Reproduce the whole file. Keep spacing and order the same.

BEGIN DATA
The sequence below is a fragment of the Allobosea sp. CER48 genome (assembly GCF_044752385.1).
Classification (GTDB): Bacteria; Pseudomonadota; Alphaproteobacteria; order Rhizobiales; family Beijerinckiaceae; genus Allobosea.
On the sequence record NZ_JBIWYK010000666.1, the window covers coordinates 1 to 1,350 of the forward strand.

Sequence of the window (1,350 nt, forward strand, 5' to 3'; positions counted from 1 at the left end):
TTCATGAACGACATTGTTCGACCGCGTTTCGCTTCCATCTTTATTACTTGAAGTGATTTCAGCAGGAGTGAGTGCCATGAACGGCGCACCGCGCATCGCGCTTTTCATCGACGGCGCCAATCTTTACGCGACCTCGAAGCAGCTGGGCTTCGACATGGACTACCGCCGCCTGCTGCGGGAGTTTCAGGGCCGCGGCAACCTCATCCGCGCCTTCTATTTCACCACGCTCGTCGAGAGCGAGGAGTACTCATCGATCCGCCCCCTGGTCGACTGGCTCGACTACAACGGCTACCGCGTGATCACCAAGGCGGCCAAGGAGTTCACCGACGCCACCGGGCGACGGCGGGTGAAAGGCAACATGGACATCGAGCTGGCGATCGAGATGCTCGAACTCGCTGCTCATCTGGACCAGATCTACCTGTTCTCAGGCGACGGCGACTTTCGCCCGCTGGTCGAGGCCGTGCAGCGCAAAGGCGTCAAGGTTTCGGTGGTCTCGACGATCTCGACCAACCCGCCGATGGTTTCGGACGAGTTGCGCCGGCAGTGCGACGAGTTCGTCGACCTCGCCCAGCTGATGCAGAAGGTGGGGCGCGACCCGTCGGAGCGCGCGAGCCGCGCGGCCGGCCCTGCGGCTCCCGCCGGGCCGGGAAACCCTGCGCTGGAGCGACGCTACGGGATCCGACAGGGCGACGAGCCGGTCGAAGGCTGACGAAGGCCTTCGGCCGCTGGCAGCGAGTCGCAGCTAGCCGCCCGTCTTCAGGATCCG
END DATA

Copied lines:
The sequence below is a fragment of the Allobosea sp. CER48 genome (assembly GCF_044752385.1).
Classification (GTDB): Bacteria; Pseudomonadota; Alphaproteobacteria; order Rhizobiales; family Beijerinckiaceae; genus Allobosea.
On the sequence record NZ_JBIWYK010000666.1, the window covers coordinates 1 to 1,350 of the forward strand.

Sequence of the window (1,350 nt, forward strand, 5' to 3'; positions counted from 1 at the left end):
TTCATGAACGACATTGTTCGACCGCGTTTCGCTTCCATCTTTATTACTTGAAGTGATTTCAGCAGGAGTGAGTGCCATGAACGGCGCACCGCGCATCGCGCTTTTCATCGACGGCGCCAATCTTTACGCGACCTCGAAGCAGCTGGGCTTCGACATGGACTACCGCCGCCTGCTGCGGGAGTTTCAGGGCCGCGGCAACCTCATCCGCGCCTTCTATTTCACCACGCTCGTCGAGAGCGAGGAGTACTCATCGATCCGCCCCCTGGTCGACTGGCTCGACTACAACGGCTACCGCGTGATCACCAAGGCGGCCAAGGAGTTCACCGACGCCACCGGGCGACGGCGGGTGAAAGGCAACATGGACATCGAGCTGGCGATCGAGATGCTCGAACTCGCTGCTCATCTGGACCAGATCTACCTGTTCTCAGGCGACGGCGACTTTCGCCCGCTGGTCGAGGCCGTGCAGCGCAAAGGCGTCAAGGTTTCGGTGGTCTCGACGATCTCGACCAACCCGCCGATGGTTTCGGACGAGTTGCGCCGGCAGTGCGACGAGTTCGTCGACCTCGCCCAGCTGATGCAGAAGGTGGGGCGCGACCCGTCGGAGCGCGCGAGCCGCGCGGCCGGCCCTGCGGCTCCCGCCGGGCCGGGAAACCCTGCGCTGGAGCGACGCTACGGGATCCGACAGGGCGACGAGCCGGTCGAAGGCTGACGAAGGCCTTCGGCCGCTGGCAGCGAGTCGCAGCTAGCCGCCCGTCTTCAGGATCCG